Today's post comes to us purely from the "Okay, This Is Cool" department.
I've been fascinated with plant taxonomy since long before I knew the word. I couldn't have been more than about seven years old when a friend of the family gave me a lovely old book by the early twentieth-century botanical illustrator F. Schuyler Mathews called Field Book to American Trees and Shrubs. Not only did I use it to try to identify every tree in my neighborhood, I found out something about how plants are classified -- not by leaf shape (which at the time seemed to me the most logical characteristic to use) but by flower structure. That's when I learned that beeches, oaks, and chestnuts are in the same family; so are rhododendrons, heather, blueberries, and cranberries; so are birches, alders, and hazelnuts; so, most surprisingly to me, are willows and poplars.
It was also my first introduction to how difficult the classification of organisms actually is, something I learned a great deal more about when I took evolutionary biology in college. The standout from Mathews's book in that respect is the genus Crataegus, hawthorns, of which he lists (and illustrates with beautiful woodcuts) over a hundred species, many of which looked (and still look) exactly alike to my untrained eye. Taxonomists argue vehemently over how particular species are to be placed and who is related to whom, although the advent of genetic analysis and cladistics has now provided a more rigorous standard method for classification.
What I didn't know, even after my umpteenth perusal of the Field Book, was that the strange and magical-sounding scientific names of plant families Mathews mentions are barely scratching the surface. You go elsewhere in the world, all bets are off; you'll run into plants that are in families with no members at all in the United States. An odd historical filigree is that one of the reasons the British colonizers felt so at home in northeastern North America was that the plants were familiar; oaks, ashes, beeches, birches, willows, maples, pines, and spruces are found in both places (although the exact species vary). Go to southeast Asia, South America, or pretty much anywhere in Africa, though, and even someone well-versed in the plants of North America and western Europe might well not recognize a single species. I found that to be the case in Malaysia -- a (very) little bit of reading about the flora of the places I visited gave me at least a name or two, but I'd say 95% of what I saw I couldn't even have ventured a guess about.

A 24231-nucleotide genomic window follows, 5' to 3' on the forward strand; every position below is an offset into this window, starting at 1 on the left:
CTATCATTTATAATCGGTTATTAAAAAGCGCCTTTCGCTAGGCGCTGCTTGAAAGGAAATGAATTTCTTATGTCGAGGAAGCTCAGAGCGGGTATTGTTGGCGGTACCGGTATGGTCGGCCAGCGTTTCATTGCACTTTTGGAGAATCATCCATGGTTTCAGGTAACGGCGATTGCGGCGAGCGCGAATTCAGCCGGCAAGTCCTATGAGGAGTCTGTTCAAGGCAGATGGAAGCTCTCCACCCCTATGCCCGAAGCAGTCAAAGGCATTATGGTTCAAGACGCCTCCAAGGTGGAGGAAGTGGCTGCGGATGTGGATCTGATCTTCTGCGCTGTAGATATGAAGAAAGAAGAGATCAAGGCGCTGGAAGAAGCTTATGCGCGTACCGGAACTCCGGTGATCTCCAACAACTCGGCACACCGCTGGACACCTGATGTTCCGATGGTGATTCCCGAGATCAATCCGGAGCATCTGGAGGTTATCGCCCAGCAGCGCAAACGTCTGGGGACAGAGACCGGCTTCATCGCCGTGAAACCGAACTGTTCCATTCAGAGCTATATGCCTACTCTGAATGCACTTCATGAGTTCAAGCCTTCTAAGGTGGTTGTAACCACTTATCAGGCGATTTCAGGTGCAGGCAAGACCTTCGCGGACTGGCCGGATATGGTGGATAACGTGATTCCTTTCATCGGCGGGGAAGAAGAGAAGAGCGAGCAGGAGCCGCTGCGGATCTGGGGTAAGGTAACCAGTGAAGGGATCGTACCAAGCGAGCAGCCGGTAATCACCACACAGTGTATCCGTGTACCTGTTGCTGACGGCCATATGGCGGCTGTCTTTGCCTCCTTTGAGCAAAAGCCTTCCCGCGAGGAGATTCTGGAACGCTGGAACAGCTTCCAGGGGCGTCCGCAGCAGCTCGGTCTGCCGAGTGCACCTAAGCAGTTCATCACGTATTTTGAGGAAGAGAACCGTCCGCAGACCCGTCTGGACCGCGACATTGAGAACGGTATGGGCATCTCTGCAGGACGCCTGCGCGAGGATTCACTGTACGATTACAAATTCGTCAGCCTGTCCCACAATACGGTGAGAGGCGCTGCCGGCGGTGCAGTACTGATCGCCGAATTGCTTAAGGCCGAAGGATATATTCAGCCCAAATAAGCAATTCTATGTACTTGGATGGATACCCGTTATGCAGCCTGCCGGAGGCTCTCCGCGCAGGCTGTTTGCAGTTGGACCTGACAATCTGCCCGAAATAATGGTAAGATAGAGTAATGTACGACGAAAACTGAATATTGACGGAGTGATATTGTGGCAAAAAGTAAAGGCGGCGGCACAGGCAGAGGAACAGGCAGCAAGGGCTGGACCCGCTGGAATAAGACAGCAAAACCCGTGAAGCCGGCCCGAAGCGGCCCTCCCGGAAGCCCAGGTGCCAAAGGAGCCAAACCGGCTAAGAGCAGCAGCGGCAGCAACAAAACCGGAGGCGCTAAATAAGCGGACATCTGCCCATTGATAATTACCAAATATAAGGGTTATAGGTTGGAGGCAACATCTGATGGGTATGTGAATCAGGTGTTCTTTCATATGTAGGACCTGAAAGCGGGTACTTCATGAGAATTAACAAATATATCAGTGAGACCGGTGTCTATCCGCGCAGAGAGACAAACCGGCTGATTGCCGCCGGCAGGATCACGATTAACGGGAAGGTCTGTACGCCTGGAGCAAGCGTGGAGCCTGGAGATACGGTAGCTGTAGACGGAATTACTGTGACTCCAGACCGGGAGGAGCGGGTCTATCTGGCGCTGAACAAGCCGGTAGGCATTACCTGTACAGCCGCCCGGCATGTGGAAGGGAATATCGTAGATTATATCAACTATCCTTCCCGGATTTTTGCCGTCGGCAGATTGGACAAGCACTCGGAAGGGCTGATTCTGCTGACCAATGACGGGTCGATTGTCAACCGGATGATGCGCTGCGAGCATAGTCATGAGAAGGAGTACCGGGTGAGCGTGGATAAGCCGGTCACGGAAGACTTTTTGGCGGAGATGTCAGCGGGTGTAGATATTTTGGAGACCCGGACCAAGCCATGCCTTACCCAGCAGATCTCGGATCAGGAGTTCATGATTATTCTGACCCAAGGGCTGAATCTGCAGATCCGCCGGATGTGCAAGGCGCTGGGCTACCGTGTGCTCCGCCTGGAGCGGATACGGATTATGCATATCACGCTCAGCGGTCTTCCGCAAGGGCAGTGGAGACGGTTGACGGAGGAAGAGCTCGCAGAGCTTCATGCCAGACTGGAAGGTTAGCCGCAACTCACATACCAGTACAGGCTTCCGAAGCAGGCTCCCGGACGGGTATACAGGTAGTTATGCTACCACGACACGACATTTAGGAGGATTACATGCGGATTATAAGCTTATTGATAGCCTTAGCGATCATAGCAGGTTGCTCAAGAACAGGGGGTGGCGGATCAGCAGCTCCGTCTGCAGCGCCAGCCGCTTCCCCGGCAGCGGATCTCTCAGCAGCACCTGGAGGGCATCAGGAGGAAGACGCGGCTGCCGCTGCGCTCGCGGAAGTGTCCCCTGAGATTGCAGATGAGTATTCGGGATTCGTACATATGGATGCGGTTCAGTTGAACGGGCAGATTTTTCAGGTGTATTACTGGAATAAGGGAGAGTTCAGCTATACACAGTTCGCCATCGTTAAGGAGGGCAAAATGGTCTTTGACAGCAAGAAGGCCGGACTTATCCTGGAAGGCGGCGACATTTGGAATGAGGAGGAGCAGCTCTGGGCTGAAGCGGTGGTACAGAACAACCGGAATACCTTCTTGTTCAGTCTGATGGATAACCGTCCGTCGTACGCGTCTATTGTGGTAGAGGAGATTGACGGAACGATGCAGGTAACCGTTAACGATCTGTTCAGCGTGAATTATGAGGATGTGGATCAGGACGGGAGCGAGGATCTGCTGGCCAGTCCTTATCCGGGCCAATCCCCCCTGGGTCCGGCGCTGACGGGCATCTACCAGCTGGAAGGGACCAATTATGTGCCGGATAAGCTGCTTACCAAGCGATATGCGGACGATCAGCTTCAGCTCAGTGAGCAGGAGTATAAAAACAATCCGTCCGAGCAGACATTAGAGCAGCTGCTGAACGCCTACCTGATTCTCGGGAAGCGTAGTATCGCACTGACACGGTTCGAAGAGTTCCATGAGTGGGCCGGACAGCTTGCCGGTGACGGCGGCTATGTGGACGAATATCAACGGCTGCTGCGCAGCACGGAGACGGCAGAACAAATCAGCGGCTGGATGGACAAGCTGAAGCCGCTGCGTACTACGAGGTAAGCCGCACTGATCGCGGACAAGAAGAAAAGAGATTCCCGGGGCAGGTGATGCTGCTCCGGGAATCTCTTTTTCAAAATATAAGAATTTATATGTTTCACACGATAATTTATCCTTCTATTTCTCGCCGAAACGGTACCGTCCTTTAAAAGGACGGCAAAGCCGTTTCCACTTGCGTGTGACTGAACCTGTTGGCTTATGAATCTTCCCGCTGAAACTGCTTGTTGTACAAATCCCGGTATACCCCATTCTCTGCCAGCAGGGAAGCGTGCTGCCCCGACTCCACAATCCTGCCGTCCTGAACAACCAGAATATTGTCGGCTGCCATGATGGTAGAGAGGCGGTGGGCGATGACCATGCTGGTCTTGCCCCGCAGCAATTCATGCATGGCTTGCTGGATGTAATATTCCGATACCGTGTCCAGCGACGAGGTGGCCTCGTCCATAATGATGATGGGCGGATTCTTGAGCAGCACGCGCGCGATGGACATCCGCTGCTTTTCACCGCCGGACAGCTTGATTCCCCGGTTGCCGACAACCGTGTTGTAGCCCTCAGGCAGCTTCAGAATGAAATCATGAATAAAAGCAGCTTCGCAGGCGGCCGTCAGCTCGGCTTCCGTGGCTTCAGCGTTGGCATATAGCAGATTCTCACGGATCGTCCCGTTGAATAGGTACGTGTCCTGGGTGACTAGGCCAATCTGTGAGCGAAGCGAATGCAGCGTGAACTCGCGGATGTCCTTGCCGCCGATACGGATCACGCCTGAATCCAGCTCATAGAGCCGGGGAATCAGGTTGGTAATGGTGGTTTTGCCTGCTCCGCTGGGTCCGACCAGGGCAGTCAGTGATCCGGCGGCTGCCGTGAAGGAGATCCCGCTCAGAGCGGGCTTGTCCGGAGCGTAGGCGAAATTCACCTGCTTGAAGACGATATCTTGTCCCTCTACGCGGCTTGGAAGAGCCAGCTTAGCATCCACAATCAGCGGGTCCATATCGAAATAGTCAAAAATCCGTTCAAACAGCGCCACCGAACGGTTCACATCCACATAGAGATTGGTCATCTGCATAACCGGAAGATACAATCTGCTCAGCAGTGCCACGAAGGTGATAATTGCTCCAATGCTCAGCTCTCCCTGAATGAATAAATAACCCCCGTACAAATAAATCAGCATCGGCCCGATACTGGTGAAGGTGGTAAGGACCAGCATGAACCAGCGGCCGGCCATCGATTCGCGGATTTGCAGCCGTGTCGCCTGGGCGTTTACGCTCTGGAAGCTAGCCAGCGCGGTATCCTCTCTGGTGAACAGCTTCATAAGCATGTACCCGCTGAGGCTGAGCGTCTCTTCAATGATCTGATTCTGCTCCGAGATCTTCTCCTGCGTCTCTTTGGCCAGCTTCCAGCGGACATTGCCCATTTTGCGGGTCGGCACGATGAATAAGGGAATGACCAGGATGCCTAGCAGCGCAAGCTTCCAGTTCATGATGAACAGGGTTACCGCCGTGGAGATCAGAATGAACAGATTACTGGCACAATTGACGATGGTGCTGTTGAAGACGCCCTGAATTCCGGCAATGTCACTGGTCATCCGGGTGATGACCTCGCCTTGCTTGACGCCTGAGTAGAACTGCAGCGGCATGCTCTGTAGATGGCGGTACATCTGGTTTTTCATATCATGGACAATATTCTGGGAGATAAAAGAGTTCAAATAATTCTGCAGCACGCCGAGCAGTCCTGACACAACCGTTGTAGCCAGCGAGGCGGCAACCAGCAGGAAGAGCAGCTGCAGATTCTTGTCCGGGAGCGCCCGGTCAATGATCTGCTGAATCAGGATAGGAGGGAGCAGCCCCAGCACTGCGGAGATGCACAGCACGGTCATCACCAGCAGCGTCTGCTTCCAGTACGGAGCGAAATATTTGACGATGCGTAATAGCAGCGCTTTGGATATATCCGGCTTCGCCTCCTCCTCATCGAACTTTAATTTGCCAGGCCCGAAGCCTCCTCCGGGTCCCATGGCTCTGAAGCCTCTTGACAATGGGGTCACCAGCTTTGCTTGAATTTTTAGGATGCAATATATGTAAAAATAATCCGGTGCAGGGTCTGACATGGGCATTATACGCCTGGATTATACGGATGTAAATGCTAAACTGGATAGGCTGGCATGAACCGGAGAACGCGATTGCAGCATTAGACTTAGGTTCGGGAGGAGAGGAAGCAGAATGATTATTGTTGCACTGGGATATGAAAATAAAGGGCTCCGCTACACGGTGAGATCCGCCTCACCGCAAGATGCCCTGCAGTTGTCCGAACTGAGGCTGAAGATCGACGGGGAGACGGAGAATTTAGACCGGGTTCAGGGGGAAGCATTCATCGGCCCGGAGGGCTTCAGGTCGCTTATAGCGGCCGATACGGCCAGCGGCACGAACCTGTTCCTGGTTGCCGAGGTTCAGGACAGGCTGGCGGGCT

The reason this comes up is an article sent to me by a friend and loyal reader of Skeptophilia about a fossil from Myanmar that was the subject of a recent paper in The Journal of the Botanical Institute of Texas. Encased in amber, the flower is almost perfectly preserved -- despite being just this side of one hundred million years old, a point at which the dinosaurs would still be in charge of everything for another thirty-four million years.
If it sounds like figuring out the taxonomy of modern plants is a challenge, it gets way worse when you start looking at plant fossils. Not only do we not have living plants to analyze genetically, often what we're having to judge by is what's left of a leaf or two. Fortunately, in this case what the researchers have is a preserved flower -- remember that flowering plants are classified by flower structure -- and that was enough to convince them that they were not only looking at a previously unrecorded species, but a previously unrecorded genus -- and possibly a whole new family.
Most fascinating of all, the researchers aren't even sure how Micropetasos fits into known plant systematics. The paper says about all we can say so far is that it seems to belong to the clade Pentapetalae -- which doesn't narrow it down much, as that same clade contains such distantly-related plants as roses, asters, cacti, cucumbers, and cabbage.